Spectrum Fantastic Art Live Moves to San Francisco

SFAL 2016 logo COMPSpectrum Fantastic Art Live, the artist-focused convention that has been held for the last four years in Kansas City, will be moving to San Francisco in 2016 Spectrum Director John Fleskes announced yesterday. In partnership with the Academy of Art University, the convention will continue growing the public’s awareness of fantasy-themed art while bringing creators from around the world to exhibit and sell their works to collectors and fans in a welcoming atmosphere. The event will be held at the academy’s Jerrold building facility on October 28-30, 2016.

Spectrum Fantastic Art Live (SFAL) is an extension of the Spectrum annual, the award-winning book devoted to the year’s best fantastic art.

Beyond the art exhibition, workshops, panels and demonstrations, the long-term plan is for SFAL to expand to serve also as a trade show and job fair. “Whether it’s for film and television, publishing, comics, gaming, advertising or the theater, Spectrum has always been the home for the best and brightest creators of every type of fantastic art,” notes Cathy Fenner. “The show, like the Spectrum annual, makes it easier for art directors to connect directly with both new and established talent. Similarly, gallery owners and patrons are able to meet and form relationships with artists they might not otherwise know about. ‘More eyes equals more opportunities’ has always been our mantra, and the move to California will help that continue.”

John Fleskes, publisher of Flesk Publications and director of Spectrum, assumed the responsibilities of director and editor in 2013 following the retirement of founders Cathy and Arnie Fenner. He has been meeting with Academy of Art University representatives since 2014 in preparation for the move.

Founded in 1929 in San Francisco, the Academy of Art University is one of the country’s most innovative and creative institutions for higher learning. With nearly 18,000 students, it is the largest privately owned art and design school in the United States.

Cathy and Arnie Fenner have provided additional background in a public Facebook post.

The announcement has been made and we know that there are some that are disappointed that SFAL is moving to San Francisco in 2016 and others who are concerned about the switch to October for the show’s dates.

We don’t talk too much about all the behind-the-scenes stuff in organizing SFAL, but there were a lot of challenges and this year’s show was particularly difficult. It’s really a matter of available dates and venues and it has become increasingly hard in KC to get exhibit space at the same time a theater is available and there are enough hotel rooms for exhibitors and attendees. This year we were forced to change our exhibit space and our dates, which put us opposite the city’s long-running ConQuesT in the same hotel; they were gracious and we worked well together, but we felt like we were intruding on their territory, so to speak. Spring has always been surprisingly crowded for events downtown—we’ve never been able to rent the Music Hall, for example, for the awards ceremony because it’s booked solid with recitals and graduations in May—and with the pending construction of the Hyatt and the completion of the street cars, more and more conventions have been squeezing our dates. The addition of the KCComicon to the city in August along with the annual anime and horror cons—not to mention the World SF Convention in 2016—have made for a crowded genre landscape.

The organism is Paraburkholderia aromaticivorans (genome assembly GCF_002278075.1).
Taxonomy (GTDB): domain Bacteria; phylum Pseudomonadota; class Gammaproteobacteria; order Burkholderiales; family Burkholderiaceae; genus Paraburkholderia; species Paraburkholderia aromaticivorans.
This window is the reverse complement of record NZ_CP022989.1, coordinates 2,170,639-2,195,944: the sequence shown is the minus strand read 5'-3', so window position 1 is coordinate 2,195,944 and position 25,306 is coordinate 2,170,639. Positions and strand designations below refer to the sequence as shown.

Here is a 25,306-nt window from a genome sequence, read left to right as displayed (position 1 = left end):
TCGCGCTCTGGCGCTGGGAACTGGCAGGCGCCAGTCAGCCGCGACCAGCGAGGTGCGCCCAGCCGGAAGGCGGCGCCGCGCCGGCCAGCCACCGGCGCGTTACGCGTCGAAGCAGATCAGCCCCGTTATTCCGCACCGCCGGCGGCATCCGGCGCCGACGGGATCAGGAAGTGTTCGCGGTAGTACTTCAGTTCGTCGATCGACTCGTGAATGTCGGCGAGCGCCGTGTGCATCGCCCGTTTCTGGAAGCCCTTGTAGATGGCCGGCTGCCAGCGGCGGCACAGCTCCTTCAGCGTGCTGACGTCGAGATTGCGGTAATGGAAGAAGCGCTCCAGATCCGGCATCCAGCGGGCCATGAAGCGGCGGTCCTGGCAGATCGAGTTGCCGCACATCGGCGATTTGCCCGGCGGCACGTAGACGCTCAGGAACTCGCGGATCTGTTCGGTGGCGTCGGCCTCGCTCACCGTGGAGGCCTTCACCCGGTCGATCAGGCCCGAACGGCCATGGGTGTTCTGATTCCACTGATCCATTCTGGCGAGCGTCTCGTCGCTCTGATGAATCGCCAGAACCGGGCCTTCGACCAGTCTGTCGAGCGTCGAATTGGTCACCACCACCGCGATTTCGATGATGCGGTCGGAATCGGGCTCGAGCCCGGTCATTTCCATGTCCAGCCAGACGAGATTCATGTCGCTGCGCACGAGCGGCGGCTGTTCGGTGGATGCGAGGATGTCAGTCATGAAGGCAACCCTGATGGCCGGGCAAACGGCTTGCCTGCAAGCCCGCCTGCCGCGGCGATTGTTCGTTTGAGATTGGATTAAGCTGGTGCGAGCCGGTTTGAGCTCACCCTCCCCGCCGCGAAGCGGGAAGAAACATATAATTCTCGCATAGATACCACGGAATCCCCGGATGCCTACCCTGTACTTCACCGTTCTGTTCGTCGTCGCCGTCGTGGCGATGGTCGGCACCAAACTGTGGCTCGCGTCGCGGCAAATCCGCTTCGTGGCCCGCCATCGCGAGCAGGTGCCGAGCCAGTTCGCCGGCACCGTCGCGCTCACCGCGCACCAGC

When we learned just before SFAL4 that the organizer of the local Planet Comicon had decided on the sly to move his 2016 show dates from March and secured our traditional dates for the convention center in May, the decision was sort of made for us. Competing for essentially much of the same audience in the same narrow time frame doesn’t make any sense: moving to March in THEIR original spot wasn’t an option for us because of a lack of hotel rooms (the Big 12 Basketball Tournement happens at that time; it didn’t affect the comicon because they draw very few overnight attendees whereas SFAL accounts for over 1000 hotel room nights). Moving to Fall in KC would have brought higher rental prices for a theater and fewer date options (the convention center is a busy place). Because of Planet Comicon’s tactic, the negative financial impact on the city, downtown hotels, restaurants, and businesses will be significant, but…that’s the way things are.